376 Words on Paul Rietzl

Hopefully I’ll have some time to write more regarding the 2014 Magic Hall of Fame and what my ballot looks like, but I wanted to be sure to get this small story about Paul Rietzl out there before others submit their ballots.

I got to see some important moments at a recent Grand Prix Minneapolis involving Paul that I think speak highly of his character and sportsmanship, both of which occurred on Day 2.

I saw Paul go to time in one of his matches against a player I didn’t recognize.  Paul had a completely dominating board presence, and his Courser of Kruphix revealed even more answers on top of his library.  His opponent had no cards in hand and effectively no chance of winning.

Paul calmly and politely explained the situation, something along the lines of: “I’m just going to put my hand on the table here so you can take a look at it.  A draw’s no good for either of us, and I think you’d agree both that I played at a reasonable pace all match and that I’d clearly win this match if it went to its natural conclusion.  Would you be willing to concede?”

The opponent declined (and please understand I’m not trying to get into the ethics of the situation here).

Paul didn’t push him. Paul didn’t get upset. Paul simply said ‘OK’.  They filled out the match slip, and Paul wished his opponent good luck in the later rounds.


Two rounds later, Paul again went to time, only this time, the situation was reversed.  Paul was the one up against the ropes, and it was clear that, if the match played out with more time, he would not win.

Clearly, a professional player is looking for all the points, and all the highest finishes he can get.  And especially after what just happened two rounds earlier, Paul could’ve easily been tilted by his opponent’s lack of concession and used it to (try to) justify not conceding here as well. But Paul didn’t do any of those things.

Paul conceded.

It’s rare to get to see someone on both sides of the situation so closely together, and was a relief to see Paul behave incredibly sporting both times.


My 2013 Magic Hall of Fame Ballot

In what is shaping up to becoming an annual tradition, I’d like to share with you my picks for the Magic Pro Tour Hall of Fame this year.

And once again, I’d like to remind you of this key piece of the Selection Criteria:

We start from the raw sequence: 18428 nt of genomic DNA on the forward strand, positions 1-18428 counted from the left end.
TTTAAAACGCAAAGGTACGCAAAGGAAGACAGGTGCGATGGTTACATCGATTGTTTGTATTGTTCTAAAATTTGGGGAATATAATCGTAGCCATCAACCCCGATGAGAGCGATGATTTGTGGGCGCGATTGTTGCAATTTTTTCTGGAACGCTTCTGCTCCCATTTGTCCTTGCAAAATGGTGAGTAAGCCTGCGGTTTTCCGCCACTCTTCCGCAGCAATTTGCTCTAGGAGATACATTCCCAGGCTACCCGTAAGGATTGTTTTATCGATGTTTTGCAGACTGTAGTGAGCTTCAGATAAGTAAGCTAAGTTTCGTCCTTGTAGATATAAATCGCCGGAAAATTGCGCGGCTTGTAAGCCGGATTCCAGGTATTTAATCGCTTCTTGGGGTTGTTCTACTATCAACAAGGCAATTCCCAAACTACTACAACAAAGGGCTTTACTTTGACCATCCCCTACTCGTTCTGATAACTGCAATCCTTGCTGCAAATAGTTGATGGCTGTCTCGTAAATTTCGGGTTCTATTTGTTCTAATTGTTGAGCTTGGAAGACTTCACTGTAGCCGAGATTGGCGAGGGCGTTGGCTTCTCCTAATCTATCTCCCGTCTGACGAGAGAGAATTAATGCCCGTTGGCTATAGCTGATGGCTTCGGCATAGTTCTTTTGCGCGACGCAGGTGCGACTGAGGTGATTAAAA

“Voting shall be based upon the player’s performances, playing ability, integrity, sportsmanship, and contributions to the game in general.”

My 2013 Picks:

1. Luis Scott-Vargas


LSV is a lock.  He’s pure class, and has the perfect combination of great tournament finishes and other game and community contributions to boot.  I believe that anyone with a ballot this year who doesn’t cast a vote for LSV is most likely just trying to game the system, rather than voting for the most deserving players.  I’m hoping that number is low, and that LSV gets 98% or more of possible votes.

2. Ben Stark

Ben’s an interesting case to me.  I haven’t had a ton of personal interactions with him, but the ones that we’ve had have ultimately been positive.  For example, nobody likes getting a Game Loss for a minor clerical decklist on Day 2 of a Grand Prix, but Ben accepted his with as much grace as anyone ever could – immediately taking responsibility for and apologizing for the error.

He’s got great numbers, and seems to be a highly respected player in the community.  I’m thinking there’s a very good chance that he’ll get elected here in his first year eligible.

3. William Jensen


At the time of last year’s ballot, I hadn’t yet met Huey, but I voted for him while attempting to cast my vote for what the Magic community wants.  Since then, his return to the game has been nothing but awesome.  I wasn’t 100% confident on last year’s vote, but not only am I confident with awarding him a vote this year – I’m confident he’ll get in.

4. Chris Pikula

He’s got solid (not amazing) numbers. He won an invitational. He’s been playing again, with reasonable success.

However, what really gets Pikula onto my ballot is everything I’ve heard about him helping clean up the Pro Tour, back when cheating was a much larger problem.